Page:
Written and Directed at Lili Horvát | 95 min | On Demand, TIFF Digital Lightbox
The central question the film, with its clumsily long title, is this: “Is what we perceive as real… real?” It’s a question of confidence in our own version of reality.
This is an entirely compelling question, one that seems especially timely when so many people these days hold so tightly to their belief in a separate set of so-called alternative facts. In this film the question is also tied up in a romantic quandary, which makes it that much more universal. The heart wants what it wants.
Vizy Márta (Natasa Stork) is a neurosurgeon, originally from Hungary, who’s spent the past 20 years in the ‘States building her career, if ignoring the possibilities of a lovelife. At a conference in New Jersey she meets a fellow Hungarian doctor, Drexler János (Viktor Bodó). She senses an immediate chemistry, and she *knows* he’s who she has been looking for. They agree to meet on the Pest side of the Liberty Bridge across the Danube a month hence.
She flies to be there, but he’s not on the bridge at the appropriate time. When she tracks him down at the university he works at, he says he doesn’t recognize her.
What’s going on here? Márta seems like an entirely rational, capable person: she’s a brain surgeon, fer chissakes. But, she can’t explain it. She’s about to return to the States, but she changes her mind. She’s going to stay for awhile, figure this out, even though this place is no longer her home.
This is a fascinating mystery. Her first suspicion is she has an emotional disorder, so she seeks out a therapist to help explore that possibility. Or could it be something with him? Is he lying, or worse, demented?
That this is all taking place between two professionals who work with the physical part of our brain matter makes it that much more engaging. There are moments where the film seeds all kinds of possibilities, and despite the suggest of multiple red herrings the element of conspiracy is compelling, or even the supernatural. If the truth revealed turns the film into more of a melodrama, it’s fine because it’s done in a lovely, nuanced way.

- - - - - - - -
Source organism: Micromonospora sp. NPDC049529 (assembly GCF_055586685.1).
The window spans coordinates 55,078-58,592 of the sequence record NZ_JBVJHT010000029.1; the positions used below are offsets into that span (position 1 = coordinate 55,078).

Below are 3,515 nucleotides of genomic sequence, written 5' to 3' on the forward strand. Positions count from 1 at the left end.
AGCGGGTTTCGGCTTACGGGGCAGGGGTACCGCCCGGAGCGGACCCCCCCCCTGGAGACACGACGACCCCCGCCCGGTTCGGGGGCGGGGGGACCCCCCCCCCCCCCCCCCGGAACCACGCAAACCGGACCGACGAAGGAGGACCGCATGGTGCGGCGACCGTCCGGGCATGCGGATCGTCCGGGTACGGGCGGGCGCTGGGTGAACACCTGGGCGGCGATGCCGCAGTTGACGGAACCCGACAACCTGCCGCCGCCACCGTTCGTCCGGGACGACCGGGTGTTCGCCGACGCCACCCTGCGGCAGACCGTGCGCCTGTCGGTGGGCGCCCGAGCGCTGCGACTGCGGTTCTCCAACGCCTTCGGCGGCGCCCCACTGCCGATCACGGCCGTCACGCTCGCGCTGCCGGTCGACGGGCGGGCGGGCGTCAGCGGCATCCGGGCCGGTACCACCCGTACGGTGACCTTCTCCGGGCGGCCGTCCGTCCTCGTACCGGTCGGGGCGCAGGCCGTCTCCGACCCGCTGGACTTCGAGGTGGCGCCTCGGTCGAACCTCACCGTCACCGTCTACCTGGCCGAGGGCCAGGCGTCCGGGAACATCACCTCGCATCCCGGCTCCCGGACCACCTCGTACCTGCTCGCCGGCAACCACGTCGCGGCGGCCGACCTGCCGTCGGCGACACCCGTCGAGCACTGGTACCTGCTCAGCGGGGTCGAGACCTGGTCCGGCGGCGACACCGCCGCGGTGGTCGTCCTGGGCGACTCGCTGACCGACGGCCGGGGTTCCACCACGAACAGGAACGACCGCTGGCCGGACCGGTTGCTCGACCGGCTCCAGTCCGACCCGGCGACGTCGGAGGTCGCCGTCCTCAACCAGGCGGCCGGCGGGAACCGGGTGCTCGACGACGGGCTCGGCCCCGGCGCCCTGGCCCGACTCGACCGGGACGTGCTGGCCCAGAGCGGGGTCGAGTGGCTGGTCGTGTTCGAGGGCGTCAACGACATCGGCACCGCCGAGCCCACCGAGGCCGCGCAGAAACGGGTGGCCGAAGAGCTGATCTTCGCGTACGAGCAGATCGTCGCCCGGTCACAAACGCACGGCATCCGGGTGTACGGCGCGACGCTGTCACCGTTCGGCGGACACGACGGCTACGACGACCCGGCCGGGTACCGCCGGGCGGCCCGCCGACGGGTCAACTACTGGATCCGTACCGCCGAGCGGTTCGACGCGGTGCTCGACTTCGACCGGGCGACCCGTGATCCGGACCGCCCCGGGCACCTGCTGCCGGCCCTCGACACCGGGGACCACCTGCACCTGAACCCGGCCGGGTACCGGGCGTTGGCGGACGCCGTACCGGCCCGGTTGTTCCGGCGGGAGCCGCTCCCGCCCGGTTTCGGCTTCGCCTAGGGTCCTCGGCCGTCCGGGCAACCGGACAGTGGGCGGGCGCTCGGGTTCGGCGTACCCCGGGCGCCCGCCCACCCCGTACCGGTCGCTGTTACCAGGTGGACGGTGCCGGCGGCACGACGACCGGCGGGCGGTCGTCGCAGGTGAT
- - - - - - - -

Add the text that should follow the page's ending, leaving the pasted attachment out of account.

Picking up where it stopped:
In the lead, in frequent close-up through the film’s running time, Natasa Stork is a magnetic presence. She sells this character as someone who is entirely capable, but with an absence at her core — something she can’t quite reconcile. Horvát channels a little Wim Wenders and a little Krzysztof Kieślowski for a tale that insinuates through its running time.
And if there’s a touch of the mundane in the final few scenes, that last shot of something heavy and difficult to move dangling in front of a window expresses the title delightfully. This has all been a precursor to something we can only imagine, but it’s really happening.
After much conjecture, it’s a sign of the perseverance of faith. Preparations To Be Together For An Unknown Period Of Time is an unusual film — it delivers a surprising and unexpected depth.